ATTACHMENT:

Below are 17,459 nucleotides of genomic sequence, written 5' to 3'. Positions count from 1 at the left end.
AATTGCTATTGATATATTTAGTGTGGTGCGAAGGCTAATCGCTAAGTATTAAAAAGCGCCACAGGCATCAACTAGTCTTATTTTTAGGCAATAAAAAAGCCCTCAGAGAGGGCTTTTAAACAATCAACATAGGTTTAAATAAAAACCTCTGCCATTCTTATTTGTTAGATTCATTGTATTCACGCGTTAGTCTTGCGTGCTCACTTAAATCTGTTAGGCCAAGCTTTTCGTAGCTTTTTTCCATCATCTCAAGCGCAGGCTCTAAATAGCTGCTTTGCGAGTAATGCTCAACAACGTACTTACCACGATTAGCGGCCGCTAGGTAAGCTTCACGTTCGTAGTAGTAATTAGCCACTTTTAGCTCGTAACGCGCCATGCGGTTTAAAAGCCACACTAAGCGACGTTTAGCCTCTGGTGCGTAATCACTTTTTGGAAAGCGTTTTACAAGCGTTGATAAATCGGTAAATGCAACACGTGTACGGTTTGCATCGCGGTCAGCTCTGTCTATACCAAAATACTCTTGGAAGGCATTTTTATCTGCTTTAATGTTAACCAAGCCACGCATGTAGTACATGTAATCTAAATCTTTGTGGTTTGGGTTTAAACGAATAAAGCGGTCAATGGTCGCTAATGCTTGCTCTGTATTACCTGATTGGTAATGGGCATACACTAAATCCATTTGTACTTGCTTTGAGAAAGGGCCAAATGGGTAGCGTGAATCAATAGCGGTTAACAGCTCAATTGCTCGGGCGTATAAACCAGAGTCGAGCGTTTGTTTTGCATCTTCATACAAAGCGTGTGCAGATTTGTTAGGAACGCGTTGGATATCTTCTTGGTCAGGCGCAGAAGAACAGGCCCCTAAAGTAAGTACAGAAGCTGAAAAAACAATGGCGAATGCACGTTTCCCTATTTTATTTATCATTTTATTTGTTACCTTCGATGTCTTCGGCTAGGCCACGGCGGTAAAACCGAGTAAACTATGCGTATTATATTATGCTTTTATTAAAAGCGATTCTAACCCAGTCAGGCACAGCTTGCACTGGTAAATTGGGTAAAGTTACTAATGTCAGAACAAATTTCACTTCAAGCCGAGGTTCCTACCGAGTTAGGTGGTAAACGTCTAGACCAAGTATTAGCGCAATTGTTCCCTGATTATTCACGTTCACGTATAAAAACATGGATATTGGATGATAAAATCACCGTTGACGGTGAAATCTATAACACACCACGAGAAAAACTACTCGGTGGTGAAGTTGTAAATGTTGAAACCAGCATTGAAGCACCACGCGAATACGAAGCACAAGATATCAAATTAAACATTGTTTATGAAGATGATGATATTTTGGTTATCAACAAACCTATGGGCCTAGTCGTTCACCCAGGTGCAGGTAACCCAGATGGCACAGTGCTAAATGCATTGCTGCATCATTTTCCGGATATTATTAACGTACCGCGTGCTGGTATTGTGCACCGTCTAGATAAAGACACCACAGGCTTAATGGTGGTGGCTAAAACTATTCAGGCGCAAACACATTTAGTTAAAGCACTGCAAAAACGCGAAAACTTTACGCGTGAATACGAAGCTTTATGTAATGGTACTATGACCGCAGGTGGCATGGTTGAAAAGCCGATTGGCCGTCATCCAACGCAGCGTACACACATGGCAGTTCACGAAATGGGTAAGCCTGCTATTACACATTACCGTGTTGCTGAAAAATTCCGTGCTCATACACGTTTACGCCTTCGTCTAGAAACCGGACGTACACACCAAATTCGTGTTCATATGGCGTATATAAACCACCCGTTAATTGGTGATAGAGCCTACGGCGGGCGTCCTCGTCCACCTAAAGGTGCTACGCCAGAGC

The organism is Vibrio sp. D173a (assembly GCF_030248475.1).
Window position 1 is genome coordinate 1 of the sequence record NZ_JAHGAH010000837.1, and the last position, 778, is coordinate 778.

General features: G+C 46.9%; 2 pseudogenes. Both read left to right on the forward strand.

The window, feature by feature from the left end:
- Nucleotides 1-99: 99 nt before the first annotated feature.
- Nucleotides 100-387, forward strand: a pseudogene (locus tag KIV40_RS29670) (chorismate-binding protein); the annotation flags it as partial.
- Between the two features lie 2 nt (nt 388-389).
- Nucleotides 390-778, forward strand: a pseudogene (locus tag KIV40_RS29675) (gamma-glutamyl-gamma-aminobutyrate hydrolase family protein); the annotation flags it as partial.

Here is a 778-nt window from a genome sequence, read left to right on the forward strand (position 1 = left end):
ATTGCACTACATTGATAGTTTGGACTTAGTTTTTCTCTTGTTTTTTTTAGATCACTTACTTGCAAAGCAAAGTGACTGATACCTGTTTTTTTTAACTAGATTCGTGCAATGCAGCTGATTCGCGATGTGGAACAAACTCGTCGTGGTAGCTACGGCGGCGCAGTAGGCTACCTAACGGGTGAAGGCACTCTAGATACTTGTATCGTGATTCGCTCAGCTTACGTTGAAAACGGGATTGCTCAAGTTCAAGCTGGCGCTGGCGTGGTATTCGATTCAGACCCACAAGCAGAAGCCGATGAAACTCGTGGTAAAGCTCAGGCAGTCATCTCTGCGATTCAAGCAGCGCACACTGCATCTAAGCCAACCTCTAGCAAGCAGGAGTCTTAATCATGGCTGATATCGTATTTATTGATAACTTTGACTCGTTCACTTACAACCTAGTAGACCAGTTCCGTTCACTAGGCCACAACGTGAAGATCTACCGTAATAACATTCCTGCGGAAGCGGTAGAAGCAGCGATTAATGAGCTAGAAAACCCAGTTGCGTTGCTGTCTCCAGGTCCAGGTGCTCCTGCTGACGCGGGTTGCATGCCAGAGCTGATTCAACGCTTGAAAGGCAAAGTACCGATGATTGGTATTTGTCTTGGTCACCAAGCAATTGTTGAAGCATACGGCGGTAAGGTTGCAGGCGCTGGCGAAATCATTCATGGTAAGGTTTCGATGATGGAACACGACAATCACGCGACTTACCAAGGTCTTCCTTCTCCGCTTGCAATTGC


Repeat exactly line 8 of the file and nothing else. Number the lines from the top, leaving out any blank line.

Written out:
- Nucleotides 100-387, forward strand: a pseudogene (locus tag KIV40_RS29670) (chorismate-binding protein); the annotation flags it as partial.